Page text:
Legally Speaking

Legally Speaking

Catherine M. Stanton

Catherine M. Stanton

Hello friends!  Today’s editorial is going to discuss Volunteer Firefighters and Ambulance Workers and their rights under New York State Workers’ Compensation Law.

While paid New York City firefighters are covered by special contract, and not covered under New York State Workers’ Compensation Law, all New York State active volunteer firefighters in a county, city, town, village or fire district are entitled to benefits under the law if they are injured in the line of duty.  Most New York State active volunteer ambulance workers are entitled to benefits as well.

To be entitled to benefits, a firefighter must be engaged in activities pursuant to orders or authorization that include, but are not limited to, participation in fire drills, parades and funerals; travel to and from fire calls or authorized activities; firehouse duties; property inspections; and maintenance and repair of equipment.

Volunteer ambulance workers must be engaged in duties at the ambulance facility or elsewhere, including but not limited to, public exhibitions and drills; attendance at training school; travel to and from calls directly related to the prevention of accidents or other disasters; delivery of emergency health care; instruction in ambulance duties; or maintaining equipment.  The benefits depend on the seriousness of the injury and the length of disability.

 A determination of the benefits will be made based upon medical evidence and whether the injury caused a loss of earning capacity from the volunteer’s regular occupation.  The loss of earning capacity is the capability of a volunteer member to perform the work normally done in regular employment at the time of injury.  A person’s actual earnings don’t necessarily determine the amount of the award.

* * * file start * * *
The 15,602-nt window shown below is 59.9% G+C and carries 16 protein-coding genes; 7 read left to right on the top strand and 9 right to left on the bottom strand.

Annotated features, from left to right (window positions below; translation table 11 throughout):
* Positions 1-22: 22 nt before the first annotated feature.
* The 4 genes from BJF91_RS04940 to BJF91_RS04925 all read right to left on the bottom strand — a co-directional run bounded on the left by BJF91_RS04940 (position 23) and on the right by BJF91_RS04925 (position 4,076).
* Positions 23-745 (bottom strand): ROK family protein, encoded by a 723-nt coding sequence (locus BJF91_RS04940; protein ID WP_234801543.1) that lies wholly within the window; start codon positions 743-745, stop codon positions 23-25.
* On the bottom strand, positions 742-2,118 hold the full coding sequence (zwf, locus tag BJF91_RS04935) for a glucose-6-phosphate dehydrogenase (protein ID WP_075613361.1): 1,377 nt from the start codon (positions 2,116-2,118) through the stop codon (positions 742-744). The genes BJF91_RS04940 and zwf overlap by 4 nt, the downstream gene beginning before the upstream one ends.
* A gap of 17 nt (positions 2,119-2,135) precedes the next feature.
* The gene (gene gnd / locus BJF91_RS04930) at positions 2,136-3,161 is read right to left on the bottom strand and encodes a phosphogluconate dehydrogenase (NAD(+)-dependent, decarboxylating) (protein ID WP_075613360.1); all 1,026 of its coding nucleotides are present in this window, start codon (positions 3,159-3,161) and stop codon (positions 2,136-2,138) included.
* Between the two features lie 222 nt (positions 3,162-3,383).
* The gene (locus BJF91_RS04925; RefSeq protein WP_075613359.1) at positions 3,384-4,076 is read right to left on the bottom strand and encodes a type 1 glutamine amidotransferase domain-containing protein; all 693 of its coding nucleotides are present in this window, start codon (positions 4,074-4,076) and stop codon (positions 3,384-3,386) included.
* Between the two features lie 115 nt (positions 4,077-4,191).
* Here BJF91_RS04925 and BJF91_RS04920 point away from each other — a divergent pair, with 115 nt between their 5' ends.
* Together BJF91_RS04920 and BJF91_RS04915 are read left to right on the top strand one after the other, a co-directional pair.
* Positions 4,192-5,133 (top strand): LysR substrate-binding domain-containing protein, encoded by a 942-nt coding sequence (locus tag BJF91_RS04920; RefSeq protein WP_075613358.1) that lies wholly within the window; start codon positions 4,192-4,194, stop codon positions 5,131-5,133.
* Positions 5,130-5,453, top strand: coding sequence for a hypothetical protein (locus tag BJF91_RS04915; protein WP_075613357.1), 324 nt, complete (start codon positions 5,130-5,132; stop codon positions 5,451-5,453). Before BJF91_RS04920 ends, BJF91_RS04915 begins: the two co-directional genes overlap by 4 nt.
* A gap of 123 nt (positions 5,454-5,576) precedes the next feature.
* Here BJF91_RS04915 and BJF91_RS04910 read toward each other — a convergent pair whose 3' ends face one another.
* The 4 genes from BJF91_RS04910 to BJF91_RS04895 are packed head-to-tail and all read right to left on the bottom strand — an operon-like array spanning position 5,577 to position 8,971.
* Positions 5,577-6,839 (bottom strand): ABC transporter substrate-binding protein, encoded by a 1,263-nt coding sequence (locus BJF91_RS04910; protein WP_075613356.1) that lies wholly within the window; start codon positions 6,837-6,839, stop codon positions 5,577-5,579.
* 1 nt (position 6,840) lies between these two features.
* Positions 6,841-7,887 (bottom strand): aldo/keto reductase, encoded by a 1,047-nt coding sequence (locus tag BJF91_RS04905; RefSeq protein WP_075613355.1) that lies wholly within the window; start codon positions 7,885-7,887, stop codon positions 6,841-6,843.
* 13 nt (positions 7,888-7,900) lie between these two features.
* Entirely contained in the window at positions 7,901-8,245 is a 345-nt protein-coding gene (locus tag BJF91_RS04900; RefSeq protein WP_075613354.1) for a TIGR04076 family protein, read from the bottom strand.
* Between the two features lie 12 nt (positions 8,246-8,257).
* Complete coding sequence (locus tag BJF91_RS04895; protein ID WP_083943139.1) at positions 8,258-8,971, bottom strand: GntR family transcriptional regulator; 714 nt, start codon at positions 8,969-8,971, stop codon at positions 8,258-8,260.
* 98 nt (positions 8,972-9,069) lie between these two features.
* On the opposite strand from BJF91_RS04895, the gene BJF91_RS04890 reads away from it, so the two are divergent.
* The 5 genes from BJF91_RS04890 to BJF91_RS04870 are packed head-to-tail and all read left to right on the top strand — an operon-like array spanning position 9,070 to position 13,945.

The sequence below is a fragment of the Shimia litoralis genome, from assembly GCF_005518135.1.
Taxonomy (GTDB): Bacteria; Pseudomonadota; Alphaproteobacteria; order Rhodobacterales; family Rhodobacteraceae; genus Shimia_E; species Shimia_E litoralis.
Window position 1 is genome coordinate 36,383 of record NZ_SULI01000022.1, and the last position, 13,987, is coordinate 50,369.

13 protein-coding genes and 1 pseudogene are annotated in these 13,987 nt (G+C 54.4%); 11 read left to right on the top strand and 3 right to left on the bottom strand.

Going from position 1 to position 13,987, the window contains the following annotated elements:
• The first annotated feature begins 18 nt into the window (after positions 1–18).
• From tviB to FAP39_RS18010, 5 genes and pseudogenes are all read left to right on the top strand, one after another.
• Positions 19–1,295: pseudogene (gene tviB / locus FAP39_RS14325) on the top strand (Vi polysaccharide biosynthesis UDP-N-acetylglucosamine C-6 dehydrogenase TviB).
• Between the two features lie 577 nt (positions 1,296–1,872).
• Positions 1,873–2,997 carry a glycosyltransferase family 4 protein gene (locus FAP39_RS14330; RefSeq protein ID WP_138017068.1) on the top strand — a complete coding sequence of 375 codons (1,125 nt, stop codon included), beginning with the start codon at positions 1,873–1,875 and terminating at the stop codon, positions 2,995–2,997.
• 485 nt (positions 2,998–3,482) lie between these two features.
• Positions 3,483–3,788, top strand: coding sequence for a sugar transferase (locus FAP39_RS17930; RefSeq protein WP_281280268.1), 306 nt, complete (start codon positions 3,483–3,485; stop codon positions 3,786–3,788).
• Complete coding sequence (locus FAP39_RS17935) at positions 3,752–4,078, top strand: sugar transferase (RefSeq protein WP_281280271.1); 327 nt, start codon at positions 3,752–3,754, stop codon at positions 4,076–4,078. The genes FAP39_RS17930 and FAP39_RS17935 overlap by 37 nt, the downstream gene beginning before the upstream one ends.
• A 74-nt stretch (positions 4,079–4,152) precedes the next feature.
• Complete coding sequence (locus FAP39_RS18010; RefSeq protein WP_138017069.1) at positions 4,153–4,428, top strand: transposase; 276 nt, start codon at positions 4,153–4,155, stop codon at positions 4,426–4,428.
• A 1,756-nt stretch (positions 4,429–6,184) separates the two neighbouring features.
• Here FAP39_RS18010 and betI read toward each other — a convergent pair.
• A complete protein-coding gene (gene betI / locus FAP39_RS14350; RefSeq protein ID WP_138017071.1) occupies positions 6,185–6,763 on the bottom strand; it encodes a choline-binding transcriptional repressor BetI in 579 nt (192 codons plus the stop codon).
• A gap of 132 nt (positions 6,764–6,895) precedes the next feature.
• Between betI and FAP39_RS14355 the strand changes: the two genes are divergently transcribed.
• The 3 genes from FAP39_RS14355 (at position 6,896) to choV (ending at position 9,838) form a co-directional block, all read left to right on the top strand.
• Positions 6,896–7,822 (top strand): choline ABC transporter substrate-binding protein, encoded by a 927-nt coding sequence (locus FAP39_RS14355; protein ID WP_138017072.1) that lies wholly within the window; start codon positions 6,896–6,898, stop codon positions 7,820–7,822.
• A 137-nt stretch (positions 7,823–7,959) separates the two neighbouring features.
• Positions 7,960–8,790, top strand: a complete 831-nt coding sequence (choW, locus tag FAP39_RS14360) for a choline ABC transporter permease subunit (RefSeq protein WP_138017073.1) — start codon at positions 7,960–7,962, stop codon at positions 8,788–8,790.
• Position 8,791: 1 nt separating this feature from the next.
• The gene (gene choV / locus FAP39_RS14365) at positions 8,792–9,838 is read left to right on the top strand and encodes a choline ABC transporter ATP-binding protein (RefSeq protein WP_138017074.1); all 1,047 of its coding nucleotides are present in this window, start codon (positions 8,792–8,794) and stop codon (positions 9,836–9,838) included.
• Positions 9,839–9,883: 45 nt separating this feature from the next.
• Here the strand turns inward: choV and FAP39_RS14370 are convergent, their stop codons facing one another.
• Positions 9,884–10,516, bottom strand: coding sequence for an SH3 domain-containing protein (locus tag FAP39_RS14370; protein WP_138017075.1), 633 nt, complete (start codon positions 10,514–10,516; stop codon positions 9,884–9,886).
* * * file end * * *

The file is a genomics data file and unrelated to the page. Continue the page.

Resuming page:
Payments can continue for permanent disabilities as long as there is a reduction in earning capacity of at least 25%.  The maximum rate of weekly compensation for loss of earning capacity is $400 per week.   In the worst case scenario, if a volunteer member dies from a compensable injury, the surviving spouse and/or minor children are entitled to continue receiving weekly cash benefits.  Death benefits are currently $800 a week.

Additionally, volunteer members are entitled to receive necessary medical care for the treatment and recovery from their disability, which is paid by the county, city, town, village or Workers’ Compensation insurance carrier. Injured volunteers should never pay for medical treatment out of pocket; however, all providers must be Workers’ Compensation approved to treat such cases under the Workers’ Compensation law.

If volunteers injure an eye, ear, or extremity, they may be entitled to additional monetary awards even if they haven’t lost a single day from work.  Additional awards may be obtained for loss of vision, loss of hearing, or facial disfigurement.

While it is certain that those who volunteer their time and service do it strictly for the love of their community, we are equally certain that they should be compensated for any injuries they may suffer as a result of their altruistic activities.  For those of you who serve our community in this capacity, we offer our unconditional gratitude.

This series is sponsored by Catherine M. Stanton and the law firm Pasternack Tilker Ziegler Walsh Stanton & Romano LLP. The office can be reached at 1-800-692-3717. The Queens office location is 118-21 Queens Blvd. Suite 302, Forest Hills, NY 11375.  


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